Mick Gault is one day away from retirement – and one medal away from equalling the all-time Commonwealth Games total of 18.
The 56-year-old civil servant from Dereham collected his second medal of the Games today, a bronze in the 25m standard pistol pairs with Iqbal Ubhi, which means he has the opportunity of ending his distinguished career with a historical landmark.
The English pair scored 1098 points today, with India taking silver on 1103 and the gold going to the Singapore pair of Bin Gai and Lip Meng Poh, whose total was 1116.
While Gault garners his resources for one last hurrah in the singles version of the 25m standard pistol, Richard Wilson and Mike Babb will be seeking individual medals to add to the silver they got in today’s 50m prone rifle pairs.
The English pair shot 1178 to finish four points above Australia and three points behind the Scottish pair of Neil Stirton and Jonathan Hammond.
Although it is a pairs competition, Babb – by now back in the Athletes’ Village and sitting with a cup of tea watching the England v India hockey match on TV – explained that it is a solitary sport.
“You are basically out there on your own, but your scores are added together,” he said.
“I was several positions away from where Richard was shooting. You have an hour and a quarter in which to take your shots, and it’s up to you how you arrange your time.”
Babb, who won this event at the last two Commonwealth Games, has a mass of experience to draw upon. But he doesn’t believe it makes a huge amount of difference compared to the conditions on the day.
“It doesn’t follow that my experience will be a big help to me on the day. Whatever I’ve done in the past isn’t going to make it a lot easier for me.”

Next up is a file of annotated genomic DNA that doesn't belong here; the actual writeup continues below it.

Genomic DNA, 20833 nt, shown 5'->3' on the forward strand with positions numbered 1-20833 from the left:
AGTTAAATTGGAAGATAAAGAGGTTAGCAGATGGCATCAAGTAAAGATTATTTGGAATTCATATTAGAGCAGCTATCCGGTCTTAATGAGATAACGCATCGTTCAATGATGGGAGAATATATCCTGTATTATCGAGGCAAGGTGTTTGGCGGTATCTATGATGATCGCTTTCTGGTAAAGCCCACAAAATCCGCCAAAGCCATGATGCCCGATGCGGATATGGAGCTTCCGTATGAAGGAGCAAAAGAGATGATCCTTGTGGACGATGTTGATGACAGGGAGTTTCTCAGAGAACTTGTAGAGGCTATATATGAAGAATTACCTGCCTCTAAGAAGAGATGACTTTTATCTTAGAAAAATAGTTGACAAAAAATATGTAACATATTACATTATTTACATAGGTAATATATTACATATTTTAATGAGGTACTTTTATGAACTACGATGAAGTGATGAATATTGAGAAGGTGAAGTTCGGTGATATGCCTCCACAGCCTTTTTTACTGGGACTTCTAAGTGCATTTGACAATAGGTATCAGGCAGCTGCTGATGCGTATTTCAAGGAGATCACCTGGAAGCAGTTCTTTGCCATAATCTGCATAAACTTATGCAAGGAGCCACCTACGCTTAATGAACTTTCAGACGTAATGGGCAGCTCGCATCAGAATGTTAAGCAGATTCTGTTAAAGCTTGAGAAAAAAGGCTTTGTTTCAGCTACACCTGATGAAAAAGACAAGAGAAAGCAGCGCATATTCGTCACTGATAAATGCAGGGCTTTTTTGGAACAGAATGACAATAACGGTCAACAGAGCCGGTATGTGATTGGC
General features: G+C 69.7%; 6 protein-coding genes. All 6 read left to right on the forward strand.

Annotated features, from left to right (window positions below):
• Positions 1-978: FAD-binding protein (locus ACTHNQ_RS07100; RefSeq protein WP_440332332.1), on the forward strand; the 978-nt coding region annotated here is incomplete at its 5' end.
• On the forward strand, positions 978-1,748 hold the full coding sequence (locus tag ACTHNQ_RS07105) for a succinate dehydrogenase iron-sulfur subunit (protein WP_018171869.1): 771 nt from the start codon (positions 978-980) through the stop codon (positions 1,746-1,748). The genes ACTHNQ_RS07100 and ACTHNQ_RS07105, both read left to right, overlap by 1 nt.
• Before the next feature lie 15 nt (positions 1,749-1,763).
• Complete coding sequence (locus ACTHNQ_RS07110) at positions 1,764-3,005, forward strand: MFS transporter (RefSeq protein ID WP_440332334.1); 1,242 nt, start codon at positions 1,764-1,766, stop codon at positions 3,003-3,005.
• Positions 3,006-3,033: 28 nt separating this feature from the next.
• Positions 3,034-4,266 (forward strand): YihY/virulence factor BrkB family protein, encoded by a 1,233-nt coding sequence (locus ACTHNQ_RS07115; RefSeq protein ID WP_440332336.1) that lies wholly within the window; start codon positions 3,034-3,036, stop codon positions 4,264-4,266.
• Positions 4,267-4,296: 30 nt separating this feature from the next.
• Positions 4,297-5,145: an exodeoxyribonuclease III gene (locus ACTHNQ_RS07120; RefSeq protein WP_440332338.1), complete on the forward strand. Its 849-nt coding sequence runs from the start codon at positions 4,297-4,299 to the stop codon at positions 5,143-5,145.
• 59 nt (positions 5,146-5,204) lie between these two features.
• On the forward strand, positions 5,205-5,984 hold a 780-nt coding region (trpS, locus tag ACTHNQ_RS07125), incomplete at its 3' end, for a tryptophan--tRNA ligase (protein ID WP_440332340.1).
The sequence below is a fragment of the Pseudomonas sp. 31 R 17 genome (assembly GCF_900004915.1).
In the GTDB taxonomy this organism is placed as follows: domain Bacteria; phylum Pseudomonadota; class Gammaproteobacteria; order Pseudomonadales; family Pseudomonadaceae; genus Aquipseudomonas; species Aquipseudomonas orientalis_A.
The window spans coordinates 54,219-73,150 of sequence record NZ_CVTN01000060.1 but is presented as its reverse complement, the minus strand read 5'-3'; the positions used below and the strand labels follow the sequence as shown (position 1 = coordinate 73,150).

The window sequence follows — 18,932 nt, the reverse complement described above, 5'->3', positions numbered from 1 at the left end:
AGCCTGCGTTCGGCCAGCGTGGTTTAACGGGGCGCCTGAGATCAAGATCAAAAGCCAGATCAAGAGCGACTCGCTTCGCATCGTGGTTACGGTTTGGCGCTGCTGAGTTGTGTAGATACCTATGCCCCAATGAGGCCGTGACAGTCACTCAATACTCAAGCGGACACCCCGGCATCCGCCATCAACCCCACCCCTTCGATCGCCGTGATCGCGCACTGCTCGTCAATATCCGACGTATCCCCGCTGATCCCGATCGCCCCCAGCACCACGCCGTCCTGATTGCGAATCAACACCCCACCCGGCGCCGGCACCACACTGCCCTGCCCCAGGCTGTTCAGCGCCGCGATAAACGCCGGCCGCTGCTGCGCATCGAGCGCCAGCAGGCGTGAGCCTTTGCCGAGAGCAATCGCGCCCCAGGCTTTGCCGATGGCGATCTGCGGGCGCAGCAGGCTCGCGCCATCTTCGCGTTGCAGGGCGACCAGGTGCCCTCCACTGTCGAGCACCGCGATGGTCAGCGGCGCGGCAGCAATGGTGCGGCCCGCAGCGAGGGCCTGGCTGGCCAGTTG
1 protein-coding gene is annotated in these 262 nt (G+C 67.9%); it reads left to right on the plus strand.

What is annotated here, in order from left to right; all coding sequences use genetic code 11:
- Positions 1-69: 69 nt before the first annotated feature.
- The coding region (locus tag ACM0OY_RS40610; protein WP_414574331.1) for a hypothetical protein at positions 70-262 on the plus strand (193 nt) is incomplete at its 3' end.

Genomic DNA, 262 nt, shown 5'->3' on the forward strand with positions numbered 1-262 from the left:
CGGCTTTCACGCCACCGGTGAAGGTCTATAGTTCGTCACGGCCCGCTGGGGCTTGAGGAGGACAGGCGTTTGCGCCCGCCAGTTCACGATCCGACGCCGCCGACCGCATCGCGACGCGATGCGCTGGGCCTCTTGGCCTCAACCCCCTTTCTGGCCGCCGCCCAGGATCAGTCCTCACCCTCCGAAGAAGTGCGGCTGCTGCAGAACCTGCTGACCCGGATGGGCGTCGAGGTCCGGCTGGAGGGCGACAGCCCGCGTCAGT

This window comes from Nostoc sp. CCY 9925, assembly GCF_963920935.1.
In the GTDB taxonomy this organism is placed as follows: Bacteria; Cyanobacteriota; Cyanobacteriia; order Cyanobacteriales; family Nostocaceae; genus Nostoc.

Babb only found out he was a silver medallist after he had signed his card and spoken to one of the England coaches.
“I personally don’t check how the others are doing during competition. I don’t think you achieve anything by it. It’s more important that you concentrate on doing the best you can, because you can’t do anything about other people’s scores.”
The Indian pairing of home hero Gagan Narang and Hariom Singh could only manage fifth place with 1173, although Narang shot 593, the second highest of the day.
“By their own high standards, India didn’t have a good day,” Babb said. “It just shows how unpredictable this competition can be. You can shoot the same four or five times in a row and still get completely different results.”
Babb, a 46-year-old from Coventry who works for a local Sainsbury’s store – “I’m in the fruit and veg section, making sure that all the online shopping deliveries are correct” – will celebrate his birthday on Friday, by which time he will be hoping to have two medals in his Commonwealth basket. But he’s not counting on it.
“It’s a completely new day tomorrow,” he said. “The conditions are likely to be different – it’s forecast to be a bit calmer – so it’s just a case of trying to get down to business as usual.”
In his case, that could well mean another medal.
Michelle Smith, a silver medallist with Sharon Lee in the previous day’s 50m prone rifle pairs, missed out on the podium by one place in the individual event as she finished with 591 points, two behind Wales’s bronze medallist Johanne Brekke, in a competition won by Scotland’s Jen McIntosh in a Games record of 597.
Lee was eighth with 586.
In the women’s 10m air pistol pairs, Gorgs Geikie and Julia Lydall placed fifth, with 745 points, as India’s pairing of Heena Sidhu and Annu Singh took gold with 759.
Clive Bramley goes into the second half of the men’s skeet singles in fourth place on countback after finishing level on points with Australia’s Clive Barton on 73 targets. Richard Brickell is sixth with 72.
As the competition moves into its final 50 targets, Andreas Chasikos and Georgios Achilleos of Cyprus are first and second with a perfect 75 and 74 respectively.